Iran’s President Hassan Rouhani addressing the cabinet meeting, Tehran, May 8, 2019
If there can be a lethal game of Russian roulette in international politics, this is it — what just began on May 8, the first anniversary of the United States’ withdrawal from the Iran nuclear deal of July 2015.
Iran exercised “strategic patience” for one full year, as President Hassan Rouhani noted, upon the request from the five remaining signatories of the nuclear deal — Britain, France, Germany, Russia and China. That period has run out.
Not only have the five powers failed to persuade the Trump administration to retract from its decision, but Washington has gone on a warpath of sanctions and deployment of a formidable strike group to the Persian Gulf.
On the other hand, the five big powers couldn’t ensure that Iran got the full benefits out of the nuclear deal as envisaged under the nuclear deal, despite its full compliance with the terms of the deal, which has been acknowledged repeatedly by the International Atomic Energy Agency. Only Russia and China observed the commitments given to Iran as signatories, while the three European powers merely paid lip service.
Against this sombre backdrop, Rouhani announced on Wednesday that if the remaining signatories fail to provide Iran with the merits stated under the deal in the next 60 days, Tehran will stop complying with its nuclear undertakings in consequent phases. For a start, Iran will cease to observe the capping on the volume of enriched uranium and heavy water reserves that it is permitted to hold.
After 60 days, if Iran’s grievances are not still addressed, it will no longer observe the restrictions on the 3.6 percent level of uranium enrichment and will resume work on its heavy water reactor at Arak. Iran has underlined that it is not withdrawing from the nuclear deal but is only taking reciprocal measures as provided under articles 26 and 32 of the agreement regarding the eventuality of one or more of the six powers failing to observe the treaty. Rouhani has specified Iran’s concerns particularly in the oil industry and the banking sector, which Washington has targeted with sanctions.
Rouhani said that after 120 days from now, even if Iran starts enriching uranium beyond the 3.6 level and resumes work in Arak, it will give yet another 60 days for negotiations before taking additional unspecified (which could be by the yearend). Meanwhile, Iran will react strongly against any move by the western powers to approach the UN Security Council for reimposition of the old UN sanctions.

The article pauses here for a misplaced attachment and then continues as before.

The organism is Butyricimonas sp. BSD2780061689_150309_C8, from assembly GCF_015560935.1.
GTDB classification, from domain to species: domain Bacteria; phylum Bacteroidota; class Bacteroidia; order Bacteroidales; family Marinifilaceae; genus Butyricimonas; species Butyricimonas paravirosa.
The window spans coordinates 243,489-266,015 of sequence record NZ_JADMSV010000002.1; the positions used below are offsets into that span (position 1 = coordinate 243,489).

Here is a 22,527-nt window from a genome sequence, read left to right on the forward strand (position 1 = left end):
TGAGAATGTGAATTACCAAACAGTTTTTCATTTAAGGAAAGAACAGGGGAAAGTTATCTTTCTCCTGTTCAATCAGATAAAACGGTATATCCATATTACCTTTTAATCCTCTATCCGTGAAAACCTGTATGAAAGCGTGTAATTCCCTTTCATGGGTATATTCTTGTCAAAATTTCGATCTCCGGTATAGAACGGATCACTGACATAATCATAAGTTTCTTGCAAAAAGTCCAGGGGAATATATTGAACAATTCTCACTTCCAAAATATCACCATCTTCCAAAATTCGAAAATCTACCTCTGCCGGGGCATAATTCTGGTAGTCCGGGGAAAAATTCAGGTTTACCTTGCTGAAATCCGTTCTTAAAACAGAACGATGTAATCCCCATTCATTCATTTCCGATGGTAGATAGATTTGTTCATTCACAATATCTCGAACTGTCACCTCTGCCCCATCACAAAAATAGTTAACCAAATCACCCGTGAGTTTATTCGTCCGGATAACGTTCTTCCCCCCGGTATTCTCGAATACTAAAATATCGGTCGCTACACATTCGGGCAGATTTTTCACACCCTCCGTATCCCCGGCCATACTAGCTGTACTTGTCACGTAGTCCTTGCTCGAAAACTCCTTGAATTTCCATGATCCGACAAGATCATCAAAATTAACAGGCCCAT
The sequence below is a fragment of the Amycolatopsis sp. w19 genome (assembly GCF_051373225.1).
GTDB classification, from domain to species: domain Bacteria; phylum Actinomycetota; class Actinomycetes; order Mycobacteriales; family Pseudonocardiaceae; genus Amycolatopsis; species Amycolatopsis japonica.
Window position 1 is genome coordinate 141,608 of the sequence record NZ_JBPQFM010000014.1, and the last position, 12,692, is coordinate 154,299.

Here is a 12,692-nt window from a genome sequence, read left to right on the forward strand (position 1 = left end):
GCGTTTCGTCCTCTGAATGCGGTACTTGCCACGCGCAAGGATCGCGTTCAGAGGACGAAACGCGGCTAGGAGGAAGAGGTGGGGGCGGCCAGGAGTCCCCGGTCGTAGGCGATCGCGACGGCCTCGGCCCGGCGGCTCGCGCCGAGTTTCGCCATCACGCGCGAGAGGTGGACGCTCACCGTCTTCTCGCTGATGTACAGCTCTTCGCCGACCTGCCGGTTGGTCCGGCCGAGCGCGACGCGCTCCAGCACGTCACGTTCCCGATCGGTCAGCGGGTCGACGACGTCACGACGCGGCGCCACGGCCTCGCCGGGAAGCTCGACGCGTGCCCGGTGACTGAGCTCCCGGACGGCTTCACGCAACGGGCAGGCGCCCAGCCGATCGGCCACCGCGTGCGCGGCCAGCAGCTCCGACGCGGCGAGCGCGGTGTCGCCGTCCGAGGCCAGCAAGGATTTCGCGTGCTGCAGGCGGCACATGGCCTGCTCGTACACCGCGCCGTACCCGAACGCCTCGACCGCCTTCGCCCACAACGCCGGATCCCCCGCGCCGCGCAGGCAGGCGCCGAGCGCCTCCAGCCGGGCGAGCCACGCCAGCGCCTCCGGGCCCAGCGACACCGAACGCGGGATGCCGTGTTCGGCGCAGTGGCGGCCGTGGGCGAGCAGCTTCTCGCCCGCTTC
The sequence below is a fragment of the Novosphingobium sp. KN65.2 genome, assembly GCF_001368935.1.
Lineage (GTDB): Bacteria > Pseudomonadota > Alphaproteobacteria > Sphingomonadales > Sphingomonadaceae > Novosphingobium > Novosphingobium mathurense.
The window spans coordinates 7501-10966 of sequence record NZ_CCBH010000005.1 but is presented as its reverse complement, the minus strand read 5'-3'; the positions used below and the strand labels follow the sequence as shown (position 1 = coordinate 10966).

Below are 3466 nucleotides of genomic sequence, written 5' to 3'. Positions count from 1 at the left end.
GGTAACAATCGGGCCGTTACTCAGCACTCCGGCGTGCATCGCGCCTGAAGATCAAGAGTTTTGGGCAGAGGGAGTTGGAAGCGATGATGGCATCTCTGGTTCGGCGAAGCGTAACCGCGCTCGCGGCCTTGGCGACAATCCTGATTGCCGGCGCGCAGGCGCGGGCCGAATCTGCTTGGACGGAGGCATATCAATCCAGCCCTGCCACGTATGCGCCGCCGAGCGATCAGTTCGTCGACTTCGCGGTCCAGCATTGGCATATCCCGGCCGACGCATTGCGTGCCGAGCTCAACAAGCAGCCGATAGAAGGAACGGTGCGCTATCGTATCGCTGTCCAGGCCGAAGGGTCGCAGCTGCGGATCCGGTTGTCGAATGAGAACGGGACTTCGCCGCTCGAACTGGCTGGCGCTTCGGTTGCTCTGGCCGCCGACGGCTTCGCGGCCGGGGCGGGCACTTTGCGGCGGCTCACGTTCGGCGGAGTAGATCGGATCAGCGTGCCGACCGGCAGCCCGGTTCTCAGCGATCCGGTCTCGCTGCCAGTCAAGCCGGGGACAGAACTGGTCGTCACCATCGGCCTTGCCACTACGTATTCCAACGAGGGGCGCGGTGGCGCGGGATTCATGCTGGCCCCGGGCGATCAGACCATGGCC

Russian roulette is a game of chance where players spin the cylinder of a revolver with a single bullet in turns, put the muzzle against their head and pull the trigger. The player has 16.67% chances of firing a bullet into his head if there is one bullet in the 6-chamber revolver. Each player starts by spinning the cylinder, thus each player has an equal chance of being killed by the bullet.
Quite obviously, it’s an insane game that US President Trump started on May 8 last year. With Iran’s response by way of reciprocal measures, round two is complete. Russia and China are watching helplessly from the sidelines the insane game being played out.
The two immediate measures Iran has announced — non-observance of the capping on the volume of enriched uranium (300 kg limit) and heavy water reserves that it is permitted to hold — is not a unilateral step. It is a fait accompli that the Trump administration created last week by sanctioning other countries against holding Iran’s excess volume of enriched uranium or trading in heavy water reserves.
Suffice to say, the crunch time comes after 60 days from today if Iran is forced to take the additional measures of resuming the work on the Arak Heavy Water Plant and enriching uranium beyond the 3.6 percent level. The Head of the Atomic Energy Organization of Iran Ali Akbar Salehi had warned in December that Iran has the capability to restore 20 percent uranium enrichment.
On the sidelines of a visit to the Fordo nuclear facility, Salehi said in December, “We currently have 1,044 centrifuges in Fordo (near Qom), and if the establishment wants, we will restart 20-percent uranium enrichment in Fordo.” He added, “I would like to warn that this is not a bluff; I have kept my word whenever I’ve said something. Now I’m emphasising once again that if the establishment wants, we can easily return to the 20-percent enrichment, and meet the country’s needs at any level and volume.”